1. A remedy for pension deficits
Lyxor’s Nathaniel Benzakien opened the event with a sobering reminder of the vast size of many pension fund deficits. Subsequently, a panel of pension fund allocators discussed their approach to alternative assets and their allocation.
Kathryn Graham, director of the BT Pension Scheme, the largest UK pension fund, said it has 2.5% allocated to hedge funds through both funds of funds and single manager funds. The UK’s second biggest pension fund, USS, now has 4% of its £32 billion of assets directly invested in hedge funds according to Roger Gray, the chief investment officer. The second largest US scheme, CALSTRS, has so far only allocated 1.5% of its $150 billion assets, but this proportion will grow over time. CALSTRS only started doing so two years ago, with macro and currency managers, who will soon be joined by commodity specialists, its Investment Officer Carrie Lo said. Both of these schemes are emphasising uncorrelated strategies due to their historically and persistently high equity weightings.
Currencies are one asset class that appealed to the panel. Simon Cox of consultants Mercer said that non-profit making participants created opportunities in the market, especially for emerging market currencies, an exposure USS leaves unhedged.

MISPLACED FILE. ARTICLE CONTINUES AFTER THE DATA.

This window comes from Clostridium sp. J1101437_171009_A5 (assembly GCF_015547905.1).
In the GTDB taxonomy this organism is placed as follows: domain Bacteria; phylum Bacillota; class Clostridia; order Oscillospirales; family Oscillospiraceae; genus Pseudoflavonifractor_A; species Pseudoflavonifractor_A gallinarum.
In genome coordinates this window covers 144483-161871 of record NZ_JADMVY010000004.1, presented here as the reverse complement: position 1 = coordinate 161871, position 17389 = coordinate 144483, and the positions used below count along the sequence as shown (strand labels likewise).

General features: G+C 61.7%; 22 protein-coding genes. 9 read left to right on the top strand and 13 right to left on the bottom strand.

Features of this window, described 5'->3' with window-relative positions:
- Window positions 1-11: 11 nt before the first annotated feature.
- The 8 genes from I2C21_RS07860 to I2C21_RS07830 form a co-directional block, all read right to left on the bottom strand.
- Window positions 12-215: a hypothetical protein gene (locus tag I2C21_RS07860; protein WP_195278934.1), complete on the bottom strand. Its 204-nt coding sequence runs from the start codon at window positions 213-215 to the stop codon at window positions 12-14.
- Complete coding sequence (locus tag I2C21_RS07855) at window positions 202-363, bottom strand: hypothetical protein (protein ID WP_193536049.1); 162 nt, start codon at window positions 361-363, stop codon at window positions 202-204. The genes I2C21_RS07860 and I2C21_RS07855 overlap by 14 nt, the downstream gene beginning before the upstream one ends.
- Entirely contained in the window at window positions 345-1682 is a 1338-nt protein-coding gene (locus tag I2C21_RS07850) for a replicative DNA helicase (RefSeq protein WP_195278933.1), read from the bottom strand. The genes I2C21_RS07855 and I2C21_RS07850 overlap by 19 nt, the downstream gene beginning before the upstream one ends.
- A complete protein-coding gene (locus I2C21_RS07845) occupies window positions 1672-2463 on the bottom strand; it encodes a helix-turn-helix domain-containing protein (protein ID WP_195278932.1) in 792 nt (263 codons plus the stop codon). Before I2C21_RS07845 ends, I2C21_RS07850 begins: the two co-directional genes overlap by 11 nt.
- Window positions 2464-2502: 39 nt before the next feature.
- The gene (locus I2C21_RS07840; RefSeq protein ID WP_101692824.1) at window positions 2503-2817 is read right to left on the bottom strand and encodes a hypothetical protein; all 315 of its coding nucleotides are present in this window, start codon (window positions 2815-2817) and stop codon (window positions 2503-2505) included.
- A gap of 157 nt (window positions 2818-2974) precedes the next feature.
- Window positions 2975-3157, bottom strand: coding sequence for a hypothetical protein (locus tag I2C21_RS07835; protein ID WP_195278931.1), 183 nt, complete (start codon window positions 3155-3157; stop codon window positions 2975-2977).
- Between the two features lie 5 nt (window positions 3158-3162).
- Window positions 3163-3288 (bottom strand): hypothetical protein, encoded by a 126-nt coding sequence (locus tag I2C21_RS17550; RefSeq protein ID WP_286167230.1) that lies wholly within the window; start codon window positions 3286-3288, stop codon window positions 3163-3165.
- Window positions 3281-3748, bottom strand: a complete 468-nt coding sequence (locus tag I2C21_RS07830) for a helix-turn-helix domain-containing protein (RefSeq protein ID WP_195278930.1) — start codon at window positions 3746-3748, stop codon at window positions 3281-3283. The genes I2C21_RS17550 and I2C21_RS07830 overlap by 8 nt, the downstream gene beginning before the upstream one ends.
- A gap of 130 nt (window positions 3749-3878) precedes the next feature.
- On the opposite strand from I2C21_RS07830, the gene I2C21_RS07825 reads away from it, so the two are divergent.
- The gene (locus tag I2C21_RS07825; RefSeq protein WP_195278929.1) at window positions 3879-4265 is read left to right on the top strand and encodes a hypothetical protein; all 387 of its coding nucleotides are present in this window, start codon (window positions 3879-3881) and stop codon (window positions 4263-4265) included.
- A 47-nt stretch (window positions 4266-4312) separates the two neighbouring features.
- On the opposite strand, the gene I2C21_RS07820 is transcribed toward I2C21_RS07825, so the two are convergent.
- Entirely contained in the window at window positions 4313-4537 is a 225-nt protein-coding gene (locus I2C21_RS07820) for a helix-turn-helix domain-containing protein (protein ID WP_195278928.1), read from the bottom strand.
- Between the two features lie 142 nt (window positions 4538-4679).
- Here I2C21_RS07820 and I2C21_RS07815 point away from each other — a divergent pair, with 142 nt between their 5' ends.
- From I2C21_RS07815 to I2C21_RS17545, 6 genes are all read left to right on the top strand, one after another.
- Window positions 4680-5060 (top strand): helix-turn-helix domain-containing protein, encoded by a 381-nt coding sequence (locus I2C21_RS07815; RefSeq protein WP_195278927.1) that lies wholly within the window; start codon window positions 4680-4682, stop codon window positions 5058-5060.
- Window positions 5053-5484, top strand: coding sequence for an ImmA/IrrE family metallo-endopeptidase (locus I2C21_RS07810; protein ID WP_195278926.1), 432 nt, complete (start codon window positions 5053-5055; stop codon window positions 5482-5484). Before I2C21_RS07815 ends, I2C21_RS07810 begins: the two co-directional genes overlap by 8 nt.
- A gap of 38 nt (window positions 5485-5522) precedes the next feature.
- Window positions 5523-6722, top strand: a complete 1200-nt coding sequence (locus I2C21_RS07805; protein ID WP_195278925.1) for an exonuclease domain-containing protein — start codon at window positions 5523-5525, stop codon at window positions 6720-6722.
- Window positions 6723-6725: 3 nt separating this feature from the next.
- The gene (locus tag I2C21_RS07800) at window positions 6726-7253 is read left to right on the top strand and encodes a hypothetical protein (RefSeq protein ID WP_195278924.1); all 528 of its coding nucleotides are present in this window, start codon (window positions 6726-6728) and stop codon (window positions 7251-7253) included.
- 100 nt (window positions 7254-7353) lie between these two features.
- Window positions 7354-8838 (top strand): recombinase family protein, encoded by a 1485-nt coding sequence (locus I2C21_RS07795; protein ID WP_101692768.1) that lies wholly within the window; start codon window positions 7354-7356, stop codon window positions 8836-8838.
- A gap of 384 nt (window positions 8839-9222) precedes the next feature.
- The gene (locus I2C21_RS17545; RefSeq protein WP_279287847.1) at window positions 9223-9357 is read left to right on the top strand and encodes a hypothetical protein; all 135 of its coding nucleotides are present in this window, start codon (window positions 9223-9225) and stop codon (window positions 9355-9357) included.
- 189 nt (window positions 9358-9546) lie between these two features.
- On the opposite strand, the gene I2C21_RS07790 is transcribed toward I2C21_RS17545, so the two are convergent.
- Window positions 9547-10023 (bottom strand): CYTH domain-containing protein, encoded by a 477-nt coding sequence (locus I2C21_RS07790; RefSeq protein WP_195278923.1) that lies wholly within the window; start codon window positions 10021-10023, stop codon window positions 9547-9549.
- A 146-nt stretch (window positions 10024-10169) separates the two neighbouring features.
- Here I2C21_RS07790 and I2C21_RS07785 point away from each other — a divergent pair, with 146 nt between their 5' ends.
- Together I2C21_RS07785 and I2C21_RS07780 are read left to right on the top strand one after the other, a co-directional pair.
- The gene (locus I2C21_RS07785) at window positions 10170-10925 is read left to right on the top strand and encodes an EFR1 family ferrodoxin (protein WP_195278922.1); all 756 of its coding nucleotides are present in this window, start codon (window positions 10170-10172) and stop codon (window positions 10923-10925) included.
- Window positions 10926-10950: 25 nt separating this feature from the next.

To discuss these trends and explore how the landscape has changed for funds of hedge funds, Cass Business School and the Chartered Alternative Investment Analyst Association hosted a forum. Four expert panellists joined Steve Wallace, CAIA’s director of business development in EMEA, to discuss how the hedge fund industry is adapting. The November event came from a partnership between Cass and CAIA to promote education in the alternative investment area. The panel was moderated by hedge fund specialist Dr Nick Motson of the Cass Business School. The views of each panellist were personal and given in a private capacity.
The panellists included: